The title of Heilbrunn’s book is relevant to De Gucht’s comments: They Knew They Were Right. The other part of this syndrome is absolute confidence in their ideas–what one might term ‘guruism’. Heilbrunn calls attention to the neocons’ penchant for “sweeping assertions and grandiose ideas” (p. 26). There is a towering self-confidence that is doubtless exaggerated by being within an echo chamber of like-minded others. I remember talking to an academic psychiatrist long before psychoanalysis became a chapter in Culture of Critique. As a biologically oriented psychiatrist, he was not a believer in psychoanalysis, but he said what struck him about psychoanalysts in their heyday was their absolute self-confidence and sense of superiority. They were completely immune to empirically-minded naysayers–of which there were plenty, even at the height of their power. Keep in mind that psychoanalysis is perhaps the greatest intellectual fraud of the 20th century–a set of beliefs that explained everything but had only the most tenuous connection to reality and an ideology that empirical research was for bean counters.
The same thought crossed my mind while reading Thirteen Bankers, by Simon Johnson and James Kwak. Near the heart of the financial meltdown was the towering self-confidence of Larry Summers, Robert Rubin and Alan Greenspan in opposing any regulation on the derivatives market. Summers seems to be pivotal. When Brooksley Born, head of the Commodities Futures Trading Commission, proposed that some thought should be given to regulation, Summers reportedly said “I have thirteen bankers in my office, and they say if you go forward with this you will cause the worst financial crisis since World War II.” As Johnson and Kwak note (p. 9), we don’t actually know if there were any bankers in Summers’ office; “more likely he came to his own conclusion.” The point is that Summers had an unshakable faith that what he was saying was correct–a faith that was ominously unrelated to empirical reality. Nevertheless, Ms. Born was successfully pushed aside and ultimately a law was enacted preventing any regulation of the derivatives market. It’s quite analogous to Freud’s total confidence in the Oedipal Complex as a core doctrine of psychoanalysis and expelling anyone who disagrees.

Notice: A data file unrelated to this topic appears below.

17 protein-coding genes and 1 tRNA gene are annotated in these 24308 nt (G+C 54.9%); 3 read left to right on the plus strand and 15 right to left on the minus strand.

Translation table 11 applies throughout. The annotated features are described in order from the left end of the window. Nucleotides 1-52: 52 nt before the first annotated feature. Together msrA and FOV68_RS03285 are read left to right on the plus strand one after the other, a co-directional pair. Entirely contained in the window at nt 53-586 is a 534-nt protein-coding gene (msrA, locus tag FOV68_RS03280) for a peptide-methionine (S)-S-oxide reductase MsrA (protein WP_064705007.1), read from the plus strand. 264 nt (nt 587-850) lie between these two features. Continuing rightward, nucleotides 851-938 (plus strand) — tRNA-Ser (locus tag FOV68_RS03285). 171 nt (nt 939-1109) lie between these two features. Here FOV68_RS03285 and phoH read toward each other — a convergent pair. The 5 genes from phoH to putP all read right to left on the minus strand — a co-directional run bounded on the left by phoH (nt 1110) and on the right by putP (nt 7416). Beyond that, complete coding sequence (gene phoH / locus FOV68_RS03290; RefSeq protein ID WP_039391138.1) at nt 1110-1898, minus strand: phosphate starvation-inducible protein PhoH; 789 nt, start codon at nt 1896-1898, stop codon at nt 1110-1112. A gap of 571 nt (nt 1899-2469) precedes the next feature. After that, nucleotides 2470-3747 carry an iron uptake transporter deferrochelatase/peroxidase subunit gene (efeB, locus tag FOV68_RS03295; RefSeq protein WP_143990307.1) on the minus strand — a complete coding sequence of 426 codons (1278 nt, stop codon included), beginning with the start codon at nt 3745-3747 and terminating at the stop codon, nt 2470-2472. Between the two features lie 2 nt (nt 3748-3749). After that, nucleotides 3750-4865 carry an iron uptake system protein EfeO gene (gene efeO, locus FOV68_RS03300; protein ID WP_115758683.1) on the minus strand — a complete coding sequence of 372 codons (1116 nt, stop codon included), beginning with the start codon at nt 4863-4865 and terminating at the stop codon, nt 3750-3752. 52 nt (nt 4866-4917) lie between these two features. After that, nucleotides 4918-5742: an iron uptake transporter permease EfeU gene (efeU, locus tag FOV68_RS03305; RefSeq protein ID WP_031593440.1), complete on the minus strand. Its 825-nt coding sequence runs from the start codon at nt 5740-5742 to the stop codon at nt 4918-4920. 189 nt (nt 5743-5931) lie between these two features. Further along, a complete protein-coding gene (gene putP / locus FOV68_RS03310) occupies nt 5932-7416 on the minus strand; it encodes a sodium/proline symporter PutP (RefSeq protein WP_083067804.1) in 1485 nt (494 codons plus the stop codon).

Self-deception is not the entire story here. More likely, it relates to the centrality of charismatic leadership among Jews–a theme of Culture of Critique and very apparent in the Bernie Madoff scandal: The rabbi guru surrounded by worshipful disciples. Madoff was “like a God” People around him “regarded Bernie like a messiah. He was spoken of as if godlike.” “He was received like visiting royalty, mysterious and unapproachable” (see John Graham and Kevin MacDonald, “Is the Madoff Scandal Paradigmatic?”) He was brilliant; a genius. Because of his financial wisdom, everything turned to gold. Naysayers were ignored, and Jewish naysayers were labeled anti-Semites for not believing in the wisdom of Bernie.
Of course, Madoff exploited this tendency toward hero worship among Jews to his own advantage and defrauded others in the process. In the case of the imperial wars so confidently trumpeted by the neocons and in the case of the financial meltdown, the victims are the entire country. And the scary thing is that Summers is still running the economy.